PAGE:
There have been a lot of bad days for Marlon Byrd. He has been suspended and exiled, shamed and suspected. Perhaps no single day surpassed the moment Byrd’s chronic misadventures and the duct-tape-and-baling-wire operational standards of the Nationals in their embryonic stage converged. Playing for Washington in 2005, while the team was on a road trip Byrd’s black Escalade was stolen out of the players’ parking lot at RFK Stadium.
After 12 years in the majors and one partial season – at this time, just last year– toiling for Cuilacan in the Mexican Pacific League, Byrd savored a very good day. He played 1,250 big league games, 152 of them with the Nationals, before he stepped to the plate last night for his first postseason at-bat. Johnny Cueto hung him a slider. Byrd pulverized into the left field seats, and the sea of black-clad fans at PNC Park came unglued.
Byrd provided the Pirates’ first run in their 6-2 wild-card victory over the Reds, which sent them to the National League Division Series to face the Cardinals. The story of the game, as captured so well by Barry Svrluga, was the jubilant, raucous and borderline deranged atmosphere in and around PNC Park.
The story of the party – a ritual release of the frustration of 21 losing seasons – was simple. The story of the man who started the party is far more complex.
Byrd, 36, debuted in the majors with the Phillies in 2002 at 24. Bryd at one point had been rated the 26th best prospect in baseball, but after three sluggish seasons the Phillies traded him to Nationals midway through 2005. Bryd struck around Washington for one and a half unremarkable seasons and then caught on with Texas.
In 2010 he landed with the Cubs, and in 2011, at age 33, Byrd made his first All-Star Game. Rather than celebration, the feat was met with suspicion. For years, Byrd had unapologetically worked with trainer Victor Conte, the mastermind behind BALCO, and maintained his innocence.
Everything after his all-star appearance became a nightmare. He tapered in the second half of 2011. He opened 2012 hitting 0.70 for the Cubs, who released. The Red Sox took a flier, and he whiffed his way through another month before they released him, too. Two weeks later, MLB suspended Byrd 50 games for testing positive for tamoxifen, a banned substance that increases testosterone produced and, as a side effect, causes breast-tissue growth.
Byrd’s career had reached a dead end. He couldn’t hit. The taint of a PED suspension hovered over him. He was more punch line than ballplayer. He was done. And then he went to Mexico.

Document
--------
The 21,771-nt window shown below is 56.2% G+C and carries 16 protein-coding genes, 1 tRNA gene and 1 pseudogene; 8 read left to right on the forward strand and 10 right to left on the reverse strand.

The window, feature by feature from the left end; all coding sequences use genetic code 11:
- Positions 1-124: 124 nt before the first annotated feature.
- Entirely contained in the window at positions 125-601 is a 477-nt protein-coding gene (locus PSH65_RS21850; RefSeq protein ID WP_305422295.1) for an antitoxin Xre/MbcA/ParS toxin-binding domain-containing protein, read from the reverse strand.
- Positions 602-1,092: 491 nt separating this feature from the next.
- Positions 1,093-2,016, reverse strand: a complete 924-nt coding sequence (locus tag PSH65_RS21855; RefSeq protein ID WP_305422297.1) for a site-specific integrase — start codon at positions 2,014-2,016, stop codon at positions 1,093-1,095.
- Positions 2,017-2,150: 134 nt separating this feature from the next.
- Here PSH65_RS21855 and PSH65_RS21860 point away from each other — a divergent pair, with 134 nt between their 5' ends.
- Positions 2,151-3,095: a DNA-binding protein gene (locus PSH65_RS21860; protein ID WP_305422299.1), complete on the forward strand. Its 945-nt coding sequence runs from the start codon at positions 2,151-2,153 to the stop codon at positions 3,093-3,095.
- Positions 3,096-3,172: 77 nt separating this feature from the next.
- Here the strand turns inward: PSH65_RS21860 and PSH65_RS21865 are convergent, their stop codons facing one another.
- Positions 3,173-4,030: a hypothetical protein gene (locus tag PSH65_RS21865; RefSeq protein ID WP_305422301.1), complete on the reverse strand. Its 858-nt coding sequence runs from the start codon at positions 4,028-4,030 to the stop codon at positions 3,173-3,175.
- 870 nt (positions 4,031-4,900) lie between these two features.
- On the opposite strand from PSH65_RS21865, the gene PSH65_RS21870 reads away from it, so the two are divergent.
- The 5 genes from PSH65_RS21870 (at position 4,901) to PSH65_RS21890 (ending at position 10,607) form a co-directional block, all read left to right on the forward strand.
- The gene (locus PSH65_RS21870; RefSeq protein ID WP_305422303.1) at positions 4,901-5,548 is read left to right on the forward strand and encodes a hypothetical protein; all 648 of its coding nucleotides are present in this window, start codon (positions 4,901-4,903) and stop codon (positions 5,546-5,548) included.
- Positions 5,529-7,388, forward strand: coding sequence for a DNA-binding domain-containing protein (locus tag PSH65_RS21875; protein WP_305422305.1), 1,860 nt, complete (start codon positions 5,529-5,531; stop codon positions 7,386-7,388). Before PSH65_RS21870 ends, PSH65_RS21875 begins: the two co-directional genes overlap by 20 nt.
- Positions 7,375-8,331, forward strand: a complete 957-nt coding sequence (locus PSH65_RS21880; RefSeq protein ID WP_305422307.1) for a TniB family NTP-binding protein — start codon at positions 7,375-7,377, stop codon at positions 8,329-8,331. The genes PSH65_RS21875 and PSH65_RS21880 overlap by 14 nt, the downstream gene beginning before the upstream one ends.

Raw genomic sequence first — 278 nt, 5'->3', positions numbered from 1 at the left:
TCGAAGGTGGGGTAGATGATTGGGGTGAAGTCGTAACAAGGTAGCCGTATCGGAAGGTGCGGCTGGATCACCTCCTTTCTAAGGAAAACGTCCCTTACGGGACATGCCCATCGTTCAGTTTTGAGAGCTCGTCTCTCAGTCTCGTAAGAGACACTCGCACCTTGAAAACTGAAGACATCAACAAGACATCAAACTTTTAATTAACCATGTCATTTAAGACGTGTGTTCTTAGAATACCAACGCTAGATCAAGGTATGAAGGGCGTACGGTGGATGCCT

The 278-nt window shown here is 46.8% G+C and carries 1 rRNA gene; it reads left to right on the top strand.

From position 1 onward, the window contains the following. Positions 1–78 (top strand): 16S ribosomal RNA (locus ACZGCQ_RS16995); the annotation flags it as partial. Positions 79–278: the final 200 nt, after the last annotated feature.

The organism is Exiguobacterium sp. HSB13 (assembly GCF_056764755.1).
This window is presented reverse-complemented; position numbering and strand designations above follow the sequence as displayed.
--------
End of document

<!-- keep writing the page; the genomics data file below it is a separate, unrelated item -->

Byrd signed with Cualican, hoping he could convince one desperate team to give him a shot in spring training. He found a perfectly desperate outfit in the Mets, who invited him to Port St. Lucie. He clobbered the ball in the Grapefruit League and made the team.
Out of nowhere, Byrd had one of the best offensive seasons of any outfielder in the league, and once the Mets fell out of contention they traded him to Pittsburgh. He helped the Pirates escape the regular season for the first time since 1992, and then he sparked the greatest baseball victory in Pittsburgh since Game 7 of the 1979 World Series.
Byrd is no easy, hackneyed rise-fall-redemption case. He still faces the specter his PED past and whether his remarkable comeback is clean. He has been remarkably open about it, even the breast-tissue part. None of it mattered last night as he crushed Cueto’s hanger into the seats. Nothing could keep Marlon Byrd from having a very good day.
The American League play-in game comes tonight between the Rays and Indians in Cleveland. The last time the postseason came to the firth of Lake Erie, midges were prominently involved. Tonight, Danny Salazar, a 23-year-old rookie who started the year at Class AA Akron, will face Alex Cobb. Manager Terry Francona thinks Jason Giambi, a 42-year-old who hit .183, was the team MVP. I would give it to second baseman Jason Kipnis, who, if the Indians win tonight, America will come to know in the coming weeks.
The winner will play the Red Sox starting Friday in Boston. The Red Sox earned an honor I think deserves more recognition – over the course of 162 games, they were the best team. They got there by focusing on redemption, Jackie MacMullan writes.
Friday brings Game 1 of the Tigers-A’s ALDS. Max Scherzer, and not Justin Verlander, is getting the Game 1 start for Detroit.
The Dodgers-Braves NLDS starts Thursday. Matt Kemp is out for the playoffs, and Andre Ethier will only be a pinch hitter in this series. Dan Uggla, who made $13 million and hit .179 this season, may not make the playoff roster. It’s Kris Medlen-Clayton Kershaw at Turner Field.
The Cardinals will play the Pirates on Thursday. Allen Craig will miss the series, which continued a Cardinals postseason injury trend.